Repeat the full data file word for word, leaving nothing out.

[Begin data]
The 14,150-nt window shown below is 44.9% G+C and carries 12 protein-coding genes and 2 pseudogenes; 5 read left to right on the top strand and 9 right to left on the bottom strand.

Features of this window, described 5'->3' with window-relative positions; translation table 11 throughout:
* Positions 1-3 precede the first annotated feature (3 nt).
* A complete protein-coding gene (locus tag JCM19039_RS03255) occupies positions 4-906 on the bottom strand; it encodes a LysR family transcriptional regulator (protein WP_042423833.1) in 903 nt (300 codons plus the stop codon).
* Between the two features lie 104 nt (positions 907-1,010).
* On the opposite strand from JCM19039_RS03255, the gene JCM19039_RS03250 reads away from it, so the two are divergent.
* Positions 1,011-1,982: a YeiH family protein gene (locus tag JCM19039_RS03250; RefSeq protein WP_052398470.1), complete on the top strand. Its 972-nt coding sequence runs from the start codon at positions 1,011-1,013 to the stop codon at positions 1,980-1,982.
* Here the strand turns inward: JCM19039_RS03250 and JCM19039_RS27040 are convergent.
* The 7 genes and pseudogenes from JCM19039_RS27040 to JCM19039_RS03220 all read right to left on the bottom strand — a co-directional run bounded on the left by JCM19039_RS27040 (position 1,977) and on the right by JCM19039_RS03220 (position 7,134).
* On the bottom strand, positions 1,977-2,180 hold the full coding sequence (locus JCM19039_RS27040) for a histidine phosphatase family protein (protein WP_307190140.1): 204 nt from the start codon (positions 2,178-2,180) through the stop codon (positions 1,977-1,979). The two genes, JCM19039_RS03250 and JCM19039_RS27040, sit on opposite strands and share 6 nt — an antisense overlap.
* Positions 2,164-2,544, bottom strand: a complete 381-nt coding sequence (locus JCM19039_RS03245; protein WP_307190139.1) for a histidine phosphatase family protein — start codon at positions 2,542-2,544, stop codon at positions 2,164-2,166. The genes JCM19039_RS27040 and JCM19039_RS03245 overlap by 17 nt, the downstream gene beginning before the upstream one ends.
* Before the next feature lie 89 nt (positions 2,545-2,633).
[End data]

The 14,150-nt window shown below is 44.9% G+C and carries 12 protein-coding genes and 2 pseudogenes; 5 read left to right on the top strand and 9 right to left on the bottom strand.

Features of this window, described 5'->3' with window-relative positions; translation table 11 throughout:
* Positions 1-3 precede the first annotated feature (3 nt).
* A complete protein-coding gene (locus tag JCM19039_RS03255) occupies positions 4-906 on the bottom strand; it encodes a LysR family transcriptional regulator (protein WP_042423833.1) in 903 nt (300 codons plus the stop codon).
* Between the two features lie 104 nt (positions 907-1,010).
* On the opposite strand from JCM19039_RS03255, the gene JCM19039_RS03250 reads away from it, so the two are divergent.
* Positions 1,011-1,982: a YeiH family protein gene (locus tag JCM19039_RS03250; RefSeq protein WP_052398470.1), complete on the top strand. Its 972-nt coding sequence runs from the start codon at positions 1,011-1,013 to the stop codon at positions 1,980-1,982.
* Here the strand turns inward: JCM19039_RS03250 and JCM19039_RS27040 are convergent.
* The 7 genes and pseudogenes from JCM19039_RS27040 to JCM19039_RS03220 all read right to left on the bottom strand — a co-directional run bounded on the left by JCM19039_RS27040 (position 1,977) and on the right by JCM19039_RS03220 (position 7,134).
* On the bottom strand, positions 1,977-2,180 hold the full coding sequence (locus JCM19039_RS27040) for a histidine phosphatase family protein (protein WP_307190140.1): 204 nt from the start codon (positions 2,178-2,180) through the stop codon (positions 1,977-1,979). The two genes, JCM19039_RS03250 and JCM19039_RS27040, sit on opposite strands and share 6 nt — an antisense overlap.
* Positions 2,164-2,544, bottom strand: a complete 381-nt coding sequence (locus JCM19039_RS03245; protein WP_307190139.1) for a histidine phosphatase family protein — start codon at positions 2,542-2,544, stop codon at positions 2,164-2,166. The genes JCM19039_RS27040 and JCM19039_RS03245 overlap by 17 nt, the downstream gene beginning before the upstream one ends.
* Before the next feature lie 89 nt (positions 2,545-2,633).